Saint Pierre and Miquelon is a self-governing territorial overseas collectivity of France, situated in the northwestern Atlantic Ocean near the Newfoundland and Labrador province of Canada. The inhabitants have traditionally earned their livelihood by fishing and by servicing fishing fleets operating off the coast of Newfoundland. The climate and the small amount of available land hardly favor activity such as farming and livestock.
The islands were dependent upon the cod fishery for the best part of the last four centuries. Since fishing quotas are governed by Canada, Saint Pierre and Miquelon fishing fleet have been seriously affected.
France helped the country to develop the local economy and invested big sums of money in nautical industry, fishing and agriculture. In such a way, Saint Pierre and Miquelon could export big quantities of fish, crustaceans and aquatic invertebrates on the international market. The most popular fish species are: sergeant majors, the blue chromis, brown chromis, surgeon fish, blue tangs and trumpet fish.
The landscape of the country is very rocky and stony. This fact does not give the possibility to the local manufacturers to produce big quantities of fruits and vegetables. Agricultural products for export include vegetables (sweet potatoes, carrots, sweet corn, tomatoes, taro, yams, peas and beans) and fruits (papaya, pineapples, mangoes and apples).
Exports are divided among the United States and Zambia, Ecuador and France.
The economy and future development of Saint Pierre and Miquelon are heavily dependent on French financial assistance. In such a way, the island is not self-sufficient and must import a large portion of its food requirements, mainly from France.
In order to increase country’s economy, the government imports large quantities of non-agricultural export categories, as: machinery and mechanical appliances, vehicles, electrical machinery, optic and medical instruments as well as iron and steel products.
The location of Saint Pierre and Miquelo places it near the ocean, which provides a valuable means of transportation but also needed water for the agricultural and energy industries. In order to use this rich natural resource and connect with neighbor countries, Saint Pierre and Miquelo imports small boats, such as canoes and kayaks as well as rigid inflatable boats. The country imports big quantities of wood building items in order to construct mooring and cargo piers.
In order to create a functional logistic infrastructure the government invests in importing cars, farm vehicles and electrical control boards. As the country has a small airport, it imports aircraft items as well as aerospace and defense equipment.
Clothing and textiles, construction materials and engineering are primarily imported from the United Kingdom and France.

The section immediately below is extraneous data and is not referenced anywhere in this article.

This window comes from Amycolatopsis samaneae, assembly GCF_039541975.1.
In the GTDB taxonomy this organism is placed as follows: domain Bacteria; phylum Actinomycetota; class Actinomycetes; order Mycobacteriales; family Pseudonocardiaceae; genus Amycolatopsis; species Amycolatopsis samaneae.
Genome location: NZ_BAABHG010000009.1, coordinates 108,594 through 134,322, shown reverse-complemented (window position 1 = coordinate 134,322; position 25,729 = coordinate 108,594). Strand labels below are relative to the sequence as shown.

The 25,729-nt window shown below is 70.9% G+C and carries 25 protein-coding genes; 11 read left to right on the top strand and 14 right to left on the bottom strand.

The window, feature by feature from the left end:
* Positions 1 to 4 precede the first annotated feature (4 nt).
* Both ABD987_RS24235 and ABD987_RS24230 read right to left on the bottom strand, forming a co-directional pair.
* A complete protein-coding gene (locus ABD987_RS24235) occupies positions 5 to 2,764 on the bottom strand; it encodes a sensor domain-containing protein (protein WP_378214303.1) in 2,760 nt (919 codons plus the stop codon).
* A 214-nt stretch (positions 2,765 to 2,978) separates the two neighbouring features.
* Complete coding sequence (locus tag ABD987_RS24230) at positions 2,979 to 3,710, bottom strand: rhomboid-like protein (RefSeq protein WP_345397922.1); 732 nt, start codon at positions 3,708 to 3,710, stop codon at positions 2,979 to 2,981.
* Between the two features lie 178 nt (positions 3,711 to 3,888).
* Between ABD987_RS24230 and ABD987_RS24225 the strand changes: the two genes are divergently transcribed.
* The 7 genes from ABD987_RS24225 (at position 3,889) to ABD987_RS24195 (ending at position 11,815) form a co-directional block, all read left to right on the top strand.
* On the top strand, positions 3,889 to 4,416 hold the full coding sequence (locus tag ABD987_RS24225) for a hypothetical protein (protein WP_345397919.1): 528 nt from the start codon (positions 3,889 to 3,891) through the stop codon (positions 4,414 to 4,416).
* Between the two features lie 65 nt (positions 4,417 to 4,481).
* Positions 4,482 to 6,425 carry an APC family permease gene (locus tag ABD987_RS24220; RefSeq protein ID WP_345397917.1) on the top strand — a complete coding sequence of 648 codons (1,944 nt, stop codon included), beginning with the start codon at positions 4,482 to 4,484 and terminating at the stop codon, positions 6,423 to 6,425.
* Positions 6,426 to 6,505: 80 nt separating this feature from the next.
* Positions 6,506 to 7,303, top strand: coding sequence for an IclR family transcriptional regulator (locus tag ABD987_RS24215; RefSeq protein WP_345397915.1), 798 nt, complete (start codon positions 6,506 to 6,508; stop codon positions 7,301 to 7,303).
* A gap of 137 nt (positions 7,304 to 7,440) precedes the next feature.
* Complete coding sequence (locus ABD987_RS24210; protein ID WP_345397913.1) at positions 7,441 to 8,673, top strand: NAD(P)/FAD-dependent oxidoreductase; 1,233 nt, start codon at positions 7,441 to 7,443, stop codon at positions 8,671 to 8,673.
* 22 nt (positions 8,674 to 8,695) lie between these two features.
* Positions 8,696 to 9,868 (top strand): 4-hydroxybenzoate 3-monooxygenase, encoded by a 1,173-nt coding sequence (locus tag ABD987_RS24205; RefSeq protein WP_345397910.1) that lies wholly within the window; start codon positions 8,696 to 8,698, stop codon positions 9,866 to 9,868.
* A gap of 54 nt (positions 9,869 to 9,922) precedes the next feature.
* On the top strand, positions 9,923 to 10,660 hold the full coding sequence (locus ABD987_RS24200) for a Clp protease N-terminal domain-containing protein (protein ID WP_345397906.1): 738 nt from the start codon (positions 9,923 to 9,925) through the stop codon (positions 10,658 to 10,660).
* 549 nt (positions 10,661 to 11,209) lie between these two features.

The top import origins are France, Canada, Belgium-Luxembourg, Finland and Germany.
Saint Pierre and Miquelon Cutoms Office
Address: Quai Mimosa, B.P. 4209, 97500 Saint-Pierre et Miquelon
Phone: +5 08 41 17 40
Fax: +5 08 41 30 29
Saint Pierre and Miquelon is not a part of the EU customs territory. The EU has a customs agreement with the PTOMA overseas territories, of which St-Pierre and Miquelon are part. The regulations and duties applied in St-Pierre and Miquelon are not the same as those applied in the EU. For one thing, there is no VAT.
Mobiles – import duty 20.00%;
Tablets - import duty 20.00%;
Computers & Laptops – import duty 20.00%;
Cameras – import duty 20.00%;
Accessories (no-battery) – import duty 20.00%;
Accessories (battery) – import duty 20.00%;
Health & Beauty – import duty 20.00%;
Fashion – import duty 20.00%;
Watches – import duty 20.00%;
Home & Appliances – import duty 20.00%;
Home & Garden – import duty 20.00%;
Toys – import duty 20.00%;
Sports – import duty 20.00%;
Luggage – import duty 20.00%;
Audio Video – import duty 20.00%;
Documents- import duty is free.
- the invoice, which should be written in French or, in principle, accompanied by a translation;
- units of measurement must be metric;
- the transportation document (LTA/AWB, Maritim Connaissement/Bill of Lading, LTM, CMR or LVI);
- the declaration of origin;
- the transit documents (T1 or T2) if the merchandise came in through another EU country;
- other documents, depending on the products:
a. documents proving compliance with EC or French standards;
b. import licenses;
c. sanitary or phytosanitary certificates.
The exported or imported products are obliged to have the following information on their labels:
- name, trade name or description;
- name and complete address of manufacturer/packer, importer, country of origin of the imported food;
- net weight, number or volume of contents in metric units;
- distinctive batch, lot or code number;
- month and year of manufacture and packaging;
- month and year by which the product is best consumed;
- information about pharmaceutical and industrial products must be in English;
- if food products have been genetically modified (GM) this must be indicated in the label.